BUFFALO, NY. (ChurchMilitant.com) - Buffalo's new acting bishop is promising that clerical sex abuse victims will be part of the healing in the embattled diocese.
At Canisius College on Saturday, Bp. Edward Scharfenberger met with 175 people, including clerical sex abuse victims, for the Movement to Restore Trust Community Symposium, where he called victims "family" and added, "While we don't want to burden them with yet one more burden, they have a tremendous invitation, shall I say, to feel a part of the healing mission."
Abuse victim Michael Whalen asked Scharfenberger, "I'm here to see how my family of survivors can start to trust the Church again. How do we get to this place?"
"Us survivors and the laity need to see that you, Bishop Ed, can clean up this house called the Catholic Diocese of Buffalo," he added.
On Dec. 2, Catholic journalist Rocco Palmo reported that Malone would be resigning, and two days later Scharfenberger, bishop of Albany, New York, announced at a press conference he is taking over as the temporary head of the diocese of Buffalo.
It was not a surprise, since faithful Catholic priests and laity have been calling for Malone's resignation for many months. Father Robert Zilliox, the outspoken pastor at St. Mary's Catholic Church in East Amherst, circulated on Friday a "no confidence" letter diocesan clergy to sign that demands Malone and his auxiliary, Bp. Edward Grosz, step down.
The letter insists, "Most priests, deacons and the laity of the Diocese at Buffalo have lost trust and confidence in your ability to lead us forward. Therefore, we reiterate our demand that you resign effective immediately."
Zilliox told media, "It's time for my brothers in the clergy to step up, to truly examine their conscience, make a decision, and make a choice that we can no longer allow this to continue."
Last year Malone steadfastly refused to step down, saying, "A shepherd does not desert the flock." But by September 2019, Malone complained to his secretary in secretly recorded audio, "We are in a true crisis situation. True crisis. ... And everyone in this office is convinced this could be the end for me as bishop, it could force me to resign."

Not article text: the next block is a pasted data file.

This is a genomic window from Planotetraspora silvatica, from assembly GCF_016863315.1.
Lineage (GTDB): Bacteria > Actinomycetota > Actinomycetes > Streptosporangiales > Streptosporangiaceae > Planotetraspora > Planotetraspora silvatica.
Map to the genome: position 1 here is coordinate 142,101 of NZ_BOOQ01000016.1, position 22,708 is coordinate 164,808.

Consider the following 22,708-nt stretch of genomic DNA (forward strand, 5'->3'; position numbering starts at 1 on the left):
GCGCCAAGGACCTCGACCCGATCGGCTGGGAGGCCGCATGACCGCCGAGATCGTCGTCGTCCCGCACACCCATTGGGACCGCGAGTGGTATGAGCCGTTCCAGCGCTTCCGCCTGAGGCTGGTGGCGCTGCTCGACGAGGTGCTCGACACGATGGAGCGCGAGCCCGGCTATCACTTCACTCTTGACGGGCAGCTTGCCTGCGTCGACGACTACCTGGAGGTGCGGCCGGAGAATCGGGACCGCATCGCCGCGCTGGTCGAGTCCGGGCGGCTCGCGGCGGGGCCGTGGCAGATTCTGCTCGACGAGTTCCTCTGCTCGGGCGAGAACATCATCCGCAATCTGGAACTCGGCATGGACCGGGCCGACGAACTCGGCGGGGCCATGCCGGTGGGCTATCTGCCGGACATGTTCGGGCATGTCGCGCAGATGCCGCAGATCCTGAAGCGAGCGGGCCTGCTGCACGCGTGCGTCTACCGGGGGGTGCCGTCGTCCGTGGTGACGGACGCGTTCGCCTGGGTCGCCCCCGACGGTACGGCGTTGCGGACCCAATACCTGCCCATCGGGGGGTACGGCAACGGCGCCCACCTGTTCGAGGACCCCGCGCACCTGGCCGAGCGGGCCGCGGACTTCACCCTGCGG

Malone's resignation came just weeks after he returned from his face-to-face meeting with Pope Francis in Rome, where he described the pope as "very understanding and kind," saying, "In a few words spoken privately to me, it was clear that the Pope understands the difficulties and distress we here in Buffalo, and I personally, have been experiencing."
Victims' advocates questioned Pope Francis' resolve after his personally appointed investigator, Bp. Nicholas DiMarzio, was himself accused of sex abuse, announced after he wrapped up a somewhat hasty, month-long investigation into Malone's handling of sex abuse during his tenure as bishop of Buffalo.
In October, Pope Francis appointed DiMarzio to investigate the scandal-ridden diocese, describing the investigation as "a non-judicial and non-administrative process that requires confidentiality."
DiMarzio commented, "This is a difficult period in the life of the Church in Buffalo," adding, "I pledge I will keep an open mind throughout the process and do my best to learn the facts and gain a thorough understanding of the situation in order to fulfill the mandate of this Apostolic Visitation."
Critics maintain DiMarzio has connections to the disgraced homosexual predator ex-Cdl. Theodore McCarrick. As a priest in the archdiocese of Newark, New Jersey, he worked under McCarrick and was consecrated bishop by him in 1996. He was, McCarrick's auxiliary for about three years before being promoted in 1999 to lead the diocese of Camden, New Jersey.
Both Catholics and non-Catholics are waiting to see if the removal of Malone will help heal the wounds of clerical sex abuse victims. During Saturday's symposium, Whalen challenged Scharfenberger: "You say we are family, so please take care of your children because the other bishop did not."